But just as getting oneself out of poverty is far more complicated than working hard and getting an education, maintaining a healthy body by “choosing” to eat well is far more complex than making simple decisions about what to eat in our current food landscape.
In both cases, the ideology of “personal responsibility” is invoked, which fails to address deeper, structural issues like the myriad causes and effects of poverty.
As author and University of California Santa Cruz professor Julie Guthman puts it, “Built environments reflect social relations and political dynamics…more than it creates them.”
When we frame the problem in terms of simplistic solutions, like “better access to fruits and vegetables” or “education about healthy eating,” the underlying structures remain and the food, agricultural, and chemical industries are not impacted at all.
As Ta-Nehisi Coates’ writes in his new book Between the World and Me, “The purpose of the language of…‘personal responsibility’ is broad exoneration.”
I asked Karen Washington, a food activist and farmer at Rise & Root Farm in the Bronx, what she thought about creating better access in “food deserts.”
“Bringing a grocery store into food insecure neighborhoods is not the answer,” she wrote in a recent e-mail. “What needs to be addressed is the cause of food insecurity – the reason for hunger and poverty. Do you really think that bringing a supermarket into an impoverished neighborhood, where people have no jobs and no hope is the solution? Heck no!”
According to the latest US Department of Labor report, the rate of Black unemployment is more than double the rate of white unemployment – 9.1% and 4.2%, respectively.
Washington says that the bottom line is that people need jobs.
“No one talks about job creation, business enterprises, or entrepreneurships in low-income communities,” she said. “We have to start owning our own businesses, like farmers’ markets, food hubs, and food cooperatives. When you own something it gives you power.”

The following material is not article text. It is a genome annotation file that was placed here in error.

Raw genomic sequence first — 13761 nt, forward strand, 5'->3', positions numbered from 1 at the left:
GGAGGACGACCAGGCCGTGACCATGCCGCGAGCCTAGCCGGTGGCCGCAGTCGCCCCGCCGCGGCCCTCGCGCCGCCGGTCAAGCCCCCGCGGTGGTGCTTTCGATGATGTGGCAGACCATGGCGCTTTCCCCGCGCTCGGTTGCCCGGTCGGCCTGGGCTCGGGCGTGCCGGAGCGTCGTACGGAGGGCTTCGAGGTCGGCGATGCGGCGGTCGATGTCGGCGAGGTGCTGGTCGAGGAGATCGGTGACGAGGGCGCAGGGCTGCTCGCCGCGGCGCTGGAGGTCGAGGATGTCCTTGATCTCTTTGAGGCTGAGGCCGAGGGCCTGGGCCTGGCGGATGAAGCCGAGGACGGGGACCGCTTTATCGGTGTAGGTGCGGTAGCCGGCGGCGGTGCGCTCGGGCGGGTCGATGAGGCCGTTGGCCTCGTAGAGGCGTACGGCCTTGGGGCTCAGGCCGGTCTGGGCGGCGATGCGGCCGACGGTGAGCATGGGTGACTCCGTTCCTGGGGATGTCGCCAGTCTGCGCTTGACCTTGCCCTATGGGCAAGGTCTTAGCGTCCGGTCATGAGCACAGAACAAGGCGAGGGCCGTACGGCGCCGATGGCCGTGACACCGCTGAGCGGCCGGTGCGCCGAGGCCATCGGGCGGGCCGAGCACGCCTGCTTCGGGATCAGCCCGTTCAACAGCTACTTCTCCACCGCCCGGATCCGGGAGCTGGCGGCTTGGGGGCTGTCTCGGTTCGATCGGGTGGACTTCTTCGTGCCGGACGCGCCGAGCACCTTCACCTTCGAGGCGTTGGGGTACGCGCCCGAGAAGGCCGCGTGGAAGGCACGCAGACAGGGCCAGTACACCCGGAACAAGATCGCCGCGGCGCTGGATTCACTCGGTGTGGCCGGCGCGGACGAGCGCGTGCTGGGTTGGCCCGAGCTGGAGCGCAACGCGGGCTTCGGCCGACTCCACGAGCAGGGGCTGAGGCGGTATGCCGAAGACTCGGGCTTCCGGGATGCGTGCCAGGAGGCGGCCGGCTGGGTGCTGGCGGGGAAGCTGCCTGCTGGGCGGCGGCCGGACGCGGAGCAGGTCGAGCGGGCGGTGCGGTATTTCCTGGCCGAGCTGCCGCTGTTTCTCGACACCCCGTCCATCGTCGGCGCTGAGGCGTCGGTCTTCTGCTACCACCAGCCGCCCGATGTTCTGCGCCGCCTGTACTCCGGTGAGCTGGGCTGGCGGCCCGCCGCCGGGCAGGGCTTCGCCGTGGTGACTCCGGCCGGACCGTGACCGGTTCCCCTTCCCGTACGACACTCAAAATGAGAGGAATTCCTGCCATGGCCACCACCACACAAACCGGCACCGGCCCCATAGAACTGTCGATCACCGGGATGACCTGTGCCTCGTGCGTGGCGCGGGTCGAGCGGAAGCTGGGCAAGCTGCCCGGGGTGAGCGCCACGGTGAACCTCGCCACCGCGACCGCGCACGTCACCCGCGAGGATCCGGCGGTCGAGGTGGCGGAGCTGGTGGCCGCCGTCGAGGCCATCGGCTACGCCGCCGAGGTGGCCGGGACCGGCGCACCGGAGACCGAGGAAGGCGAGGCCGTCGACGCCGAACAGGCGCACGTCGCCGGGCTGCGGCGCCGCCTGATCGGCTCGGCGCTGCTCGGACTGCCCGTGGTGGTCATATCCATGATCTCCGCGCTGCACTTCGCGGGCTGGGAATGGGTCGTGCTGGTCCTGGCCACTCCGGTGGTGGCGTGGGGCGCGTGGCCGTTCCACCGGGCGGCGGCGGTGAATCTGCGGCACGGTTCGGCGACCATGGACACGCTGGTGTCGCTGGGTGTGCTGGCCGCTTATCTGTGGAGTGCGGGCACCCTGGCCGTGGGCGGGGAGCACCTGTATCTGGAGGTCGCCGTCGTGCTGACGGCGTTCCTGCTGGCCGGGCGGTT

Finley wants to see more people growing food for themselves and their neighbors. He says the focus is too often merely about bringing food into communities.
“People don’t have any skin in the game. I want people to have some kind of hand in their food. I don’t care how rich you are, if you don’t have a hand in your food, you’re enslaved,” he said.
Of course, it’s critical to point out that for many people of color, the danger of immediate bodily harm is far more pressing than concerns about long-term health effects.
As Washington sees it, it doesn’t make sense to apply the Black Lives Matter Movement directly to food.
“The only correlation is that people are tired of the injustices that plague their communities each and every day and are starting to take action and matters into their own hands,” she said.
But it’s also clear that the Black Lives Matter movement is expanding.
“We are broadening the conversation around state violence to include all of the ways in which Black people are intentionally left powerless at the hands of the state,” reads the group’s website.
It’s crucial to bring issues around food and health into dialogue with discussions of structural racism, poverty, and violence in this country.
“What are they feeding us if we have more diseases than we’ve ever had before in certain communities?” asks Finley. “You have asthma, hypertension, diabetes…and all of this stuff is food-related.”
Finley says this makes for an obvious connection to the Black Lives Matter movement: “We’re under siege and a lot of these communities are being occupied and terrorized – by food companies,” he said.
Kristin Wartman is an author and journalist. Her writing has appeared in The New York Times, The Atlantic, Grist, and Civil Eats. Kristin is the author of the forthcoming book, Formerly Known As Food, to be published by St. Martin’s Press. She writes on the intersections of food, health, politics, and culture. Kristin lives in New York City. Read more of her writing at kristinwartman.com.